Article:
First, for those who don’t already know, NaNoWriMo (aka National Novel Writing Month) takes place during the month of November. Writers who choose to participate attempt to complete a 50,000 word novel in the span of time from November 1st to midnight on November 30th. If you’d like to know more, check out their website: here
I often tell people that I participated in NaNoWriMo last year. But this isn’t exactly the entire truth. I discovered NaNoWriMo for myself around mid-November. Ironic, I know. So I contented myself with watching the progress of others and wishing that I had discovered it earlier. It was finally bugging me enough that I talked to my boyfriend about it, and his interest was sparked. Together, we came to the decision that we would give it a go on our own. Who needs November? December at least seemed better than waiting until the next November. And we had each other to hold the other accountable.
At the time, we were living in Korea and working at a kindergarten as English teachers, so we wouldn’t even be distracted by going home for the holidays. Every day we met at Starbucks and wrote for an hour or two, and at the end of the month we printed out our drafts and handed them over to each other.
Mine turned out to be a complete disaster. At our first writing session I opened up a blank document and just started writing. That’s right, no outline, no plan, not even an idea. Names changed half-way through, characters appeared at the end that had supposedly been there the whole time (even though they definitely had not!) My character development was weak, and my ending was not well thought-out. Basically, it was a muddy pile of 50,000 words mashed together like potatoes.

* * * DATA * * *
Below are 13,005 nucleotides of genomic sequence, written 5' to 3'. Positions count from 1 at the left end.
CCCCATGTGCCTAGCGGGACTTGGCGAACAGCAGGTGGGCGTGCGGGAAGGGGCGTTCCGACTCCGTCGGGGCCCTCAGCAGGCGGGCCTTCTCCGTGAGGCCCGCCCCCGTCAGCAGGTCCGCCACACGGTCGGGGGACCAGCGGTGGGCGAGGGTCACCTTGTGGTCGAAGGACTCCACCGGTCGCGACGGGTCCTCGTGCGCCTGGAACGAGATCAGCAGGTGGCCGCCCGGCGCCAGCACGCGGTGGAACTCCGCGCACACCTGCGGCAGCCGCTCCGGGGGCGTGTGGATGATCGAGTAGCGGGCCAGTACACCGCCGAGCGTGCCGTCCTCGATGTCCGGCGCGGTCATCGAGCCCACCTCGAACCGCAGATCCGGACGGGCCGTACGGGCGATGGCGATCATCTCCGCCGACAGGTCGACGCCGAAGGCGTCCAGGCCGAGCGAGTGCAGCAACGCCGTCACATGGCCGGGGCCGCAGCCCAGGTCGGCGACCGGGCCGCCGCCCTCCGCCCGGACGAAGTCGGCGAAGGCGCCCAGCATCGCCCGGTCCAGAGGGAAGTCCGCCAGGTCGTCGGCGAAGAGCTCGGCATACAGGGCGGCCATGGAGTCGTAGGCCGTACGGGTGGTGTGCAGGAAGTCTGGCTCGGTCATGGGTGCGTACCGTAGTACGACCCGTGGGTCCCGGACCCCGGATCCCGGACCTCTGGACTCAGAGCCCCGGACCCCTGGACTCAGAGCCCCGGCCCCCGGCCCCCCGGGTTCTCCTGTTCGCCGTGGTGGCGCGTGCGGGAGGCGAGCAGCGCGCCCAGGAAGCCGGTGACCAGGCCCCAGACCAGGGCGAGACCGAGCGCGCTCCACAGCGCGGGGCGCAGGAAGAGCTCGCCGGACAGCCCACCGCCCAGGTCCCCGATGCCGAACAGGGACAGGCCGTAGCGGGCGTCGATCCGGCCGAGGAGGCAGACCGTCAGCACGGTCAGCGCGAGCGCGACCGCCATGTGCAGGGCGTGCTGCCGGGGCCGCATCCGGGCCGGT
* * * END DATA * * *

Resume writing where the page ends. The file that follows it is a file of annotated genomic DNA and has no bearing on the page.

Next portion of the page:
At the risk of doing the same with this post, let’s have a brief flashback. I was a creative writing major in college. I went through the workshops, the required literature classes, finished my senior project, stepped right over that graduation milestone and then– didn’t write again for two years. I can tell you exactly why this happened. Put simply, I was afraid that my writing wouldn’t be good enough. The stress began to outweigh the fun and I couldn’t break away from my inner critic long enough to just write.
The word-count provides you with a goal that doesn’t include the quality of your writing, thus (for me at least) eliminating a substantial amount of stress. I suppose this could be construed as negative. Quantity over quality is not usually regarded as a positive trade-off. But no amount of learning or technique matters if you don’t write.
There is a different kind of stress to NaNoWriMo, of course, but it’s the stress that gets results. Character names changed, useless scenes were written, but none of that matters. I had to keep reminding myself that I could fix it in the next draft, the point now was to just write. I didn’t let myself look back, I just kept going forward until I was done. My boyfriend said that he wrote as if he were watching a movie, and I think that’s as good a metaphor as any.
You’ll see a lot of articles and blog posts out there telling you to come up with a plan before November rolls around and you find yourself furiously stamping out 1,600 words a day. I agree. A plan is good. You will, without doubt, have a better product at the end of the month if you do take these preparatory steps. But as of now there are four days, six hours and thirty minutes left. Even if you do not have the time to prepare, I say go for it. If you really commit to continuously moving forward, it’s not an impossible feat.
After digging through the mess of words that I ended up with, I found one idea that I thought was worth saving. An idea which became the novel that I have been working on ever since. So, in the end, NaNoWriMo brought me back to writing. And that’s as good as saying it saved my life, don’t you think?